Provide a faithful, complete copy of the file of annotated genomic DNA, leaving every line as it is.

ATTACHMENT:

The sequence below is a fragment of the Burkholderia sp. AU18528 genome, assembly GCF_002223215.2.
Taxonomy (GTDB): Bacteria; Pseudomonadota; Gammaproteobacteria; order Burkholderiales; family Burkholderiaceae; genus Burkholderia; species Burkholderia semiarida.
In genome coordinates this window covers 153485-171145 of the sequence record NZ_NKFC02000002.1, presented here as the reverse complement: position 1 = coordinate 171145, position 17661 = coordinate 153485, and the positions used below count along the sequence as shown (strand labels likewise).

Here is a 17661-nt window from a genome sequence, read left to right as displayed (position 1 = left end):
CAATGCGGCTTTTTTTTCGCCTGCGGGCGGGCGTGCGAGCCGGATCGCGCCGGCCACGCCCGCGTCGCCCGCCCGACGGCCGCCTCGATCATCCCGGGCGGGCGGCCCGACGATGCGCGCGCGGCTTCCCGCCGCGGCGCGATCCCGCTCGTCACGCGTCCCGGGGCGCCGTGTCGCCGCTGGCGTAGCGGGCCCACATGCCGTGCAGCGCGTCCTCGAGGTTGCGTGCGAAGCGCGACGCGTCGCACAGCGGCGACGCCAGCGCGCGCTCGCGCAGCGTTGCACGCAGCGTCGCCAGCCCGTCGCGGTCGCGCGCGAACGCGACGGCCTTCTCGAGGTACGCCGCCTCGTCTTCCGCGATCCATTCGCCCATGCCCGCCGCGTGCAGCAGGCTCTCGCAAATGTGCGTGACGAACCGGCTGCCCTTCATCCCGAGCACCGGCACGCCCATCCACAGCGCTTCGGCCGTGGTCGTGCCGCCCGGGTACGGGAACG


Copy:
The sequence below is a fragment of the Burkholderia sp. AU18528 genome, assembly GCF_002223215.2.
Taxonomy (GTDB): Bacteria; Pseudomonadota; Gammaproteobacteria; order Burkholderiales; family Burkholderiaceae; genus Burkholderia; species Burkholderia semiarida.
In genome coordinates this window covers 153485-171145 of the sequence record NZ_NKFC02000002.1, presented here as the reverse complement: position 1 = coordinate 171145, position 17661 = coordinate 153485, and the positions used below count along the sequence as shown (strand labels likewise).

Here is a 17661-nt window from a genome sequence, read left to right as displayed (position 1 = left end):
CAATGCGGCTTTTTTTTCGCCTGCGGGCGGGCGTGCGAGCCGGATCGCGCCGGCCACGCCCGCGTCGCCCGCCCGACGGCCGCCTCGATCATCCCGGGCGGGCGGCCCGACGATGCGCGCGCGGCTTCCCGCCGCGGCGCGATCCCGCTCGTCACGCGTCCCGGGGCGCCGTGTCGCCGCTGGCGTAGCGGGCCCACATGCCGTGCAGCGCGTCCTCGAGGTTGCGTGCGAAGCGCGACGCGTCGCACAGCGGCGACGCCAGCGCGCGCTCGCGCAGCGTTGCACGCAGCGTCGCCAGCCCGTCGCGGTCGCGCGCGAACGCGACGGCCTTCTCGAGGTACGCCGCCTCGTCTTCCGCGATCCATTCGCCCATGCCCGCCGCGTGCAGCAGGCTCTCGCAAATGTGCGTGACGAACCGGCTGCCCTTCATCCCGAGCACCGGCACGCCCATCCACAGCGCTTCGGCCGTGGTCGTGCCGCCCGGGTACGGGAACG